Today, the ridesharing company is operating illegally in dozens of cities, and it’s already paid hundreds of millions of dollars in fines for its drivers who are caught violating local laws. The company is growing fast enough to absorb the damage, and while governments don’t like Uber, customers love it. In Uber-hostile cities like New York, riders are standing up for their favorite way to get around. The “rebellion” has been a huge success.

But rebellion plays out in more desperate ways in the rest of the political world. For people and companies without the money and reputation of Uber, successfully defying the game is hard. While you can get tremendous satisfaction from sticking it to the man, you might end up in jail. You might be killed. In other words, playing this way means you might run into the real power of the state in its rawest form.

3. Change the Game

Changing the game is about recognizing the incentive structures and putting external pressure on the government to bend. Often, all you need to do to win is to hold the state to its own rules.

But it’s not as easy as it sounds, and the people who try to change the game in this way have to be heroic, if not martyrs. They’re taking the longest route. Game-changers lower the cost of information to the public while raising the cost for government to break its own rules or be thuggish. This group includes lawyers, journalists, public intellectuals, and everyday citizens.

Look at the case of occupational licensing. Municipal and state governments throughout the United States require entrepreneurs to give up money and time to comply with regulations. Many would-be entrepreneurs are stopped dead in their tracks by competition-killing regulations.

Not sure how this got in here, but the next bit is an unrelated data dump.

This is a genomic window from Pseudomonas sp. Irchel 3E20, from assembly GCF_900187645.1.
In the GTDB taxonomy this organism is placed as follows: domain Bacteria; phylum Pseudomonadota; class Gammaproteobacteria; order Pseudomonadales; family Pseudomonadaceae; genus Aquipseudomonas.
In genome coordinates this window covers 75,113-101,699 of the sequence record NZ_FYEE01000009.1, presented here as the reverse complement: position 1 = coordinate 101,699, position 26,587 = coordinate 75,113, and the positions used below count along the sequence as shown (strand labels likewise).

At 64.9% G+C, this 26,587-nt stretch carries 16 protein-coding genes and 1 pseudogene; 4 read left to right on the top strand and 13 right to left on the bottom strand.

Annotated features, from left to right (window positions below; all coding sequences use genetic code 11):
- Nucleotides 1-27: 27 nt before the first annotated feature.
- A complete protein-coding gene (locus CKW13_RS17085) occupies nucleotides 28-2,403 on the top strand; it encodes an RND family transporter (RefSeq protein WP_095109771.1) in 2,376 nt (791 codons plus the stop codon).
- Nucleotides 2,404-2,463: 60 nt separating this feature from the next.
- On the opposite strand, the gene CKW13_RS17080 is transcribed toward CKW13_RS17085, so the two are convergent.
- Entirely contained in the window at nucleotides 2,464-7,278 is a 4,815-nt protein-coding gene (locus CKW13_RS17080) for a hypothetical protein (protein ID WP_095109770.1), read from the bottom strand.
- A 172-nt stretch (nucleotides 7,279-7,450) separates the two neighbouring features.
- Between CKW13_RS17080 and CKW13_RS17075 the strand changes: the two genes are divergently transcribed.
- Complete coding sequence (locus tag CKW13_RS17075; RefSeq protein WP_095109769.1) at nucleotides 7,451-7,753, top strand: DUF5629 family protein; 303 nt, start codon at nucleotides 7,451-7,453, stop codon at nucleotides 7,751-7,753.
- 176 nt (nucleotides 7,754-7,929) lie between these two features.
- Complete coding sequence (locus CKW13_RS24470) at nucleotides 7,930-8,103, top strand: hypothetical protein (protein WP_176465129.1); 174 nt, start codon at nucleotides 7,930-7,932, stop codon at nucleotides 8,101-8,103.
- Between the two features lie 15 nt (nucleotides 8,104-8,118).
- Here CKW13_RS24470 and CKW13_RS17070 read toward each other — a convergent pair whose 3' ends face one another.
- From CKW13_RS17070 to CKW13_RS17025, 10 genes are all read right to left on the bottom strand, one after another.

Before the Institute for Justice (IJ) challenged the regulation, eyebrow threaders in Texas were required to train for 750 hours before they could set up shop. Before another IJ case in 2011, Texas required bakers wanting to sell cookies to the public to rent commercial kitchen space and obtain food-handling permits.

Changing the game isn’t limited to the courtroom. Governments will break their own rules if they can get away with it. Both IJ cases included concerted efforts to raise public awareness about the unfair consequences of the regulations while simultaneously challenging them in court. These efforts raised the stakes for any judge who wanted to rule for the status quo. It also resulted in politicians jockeying to change the law before the court case was even settled so that they could take credit and benefit from the positive PR. Think about the state lawmakers who jumped at the chance to restrict eminent domain after theKelo outrage.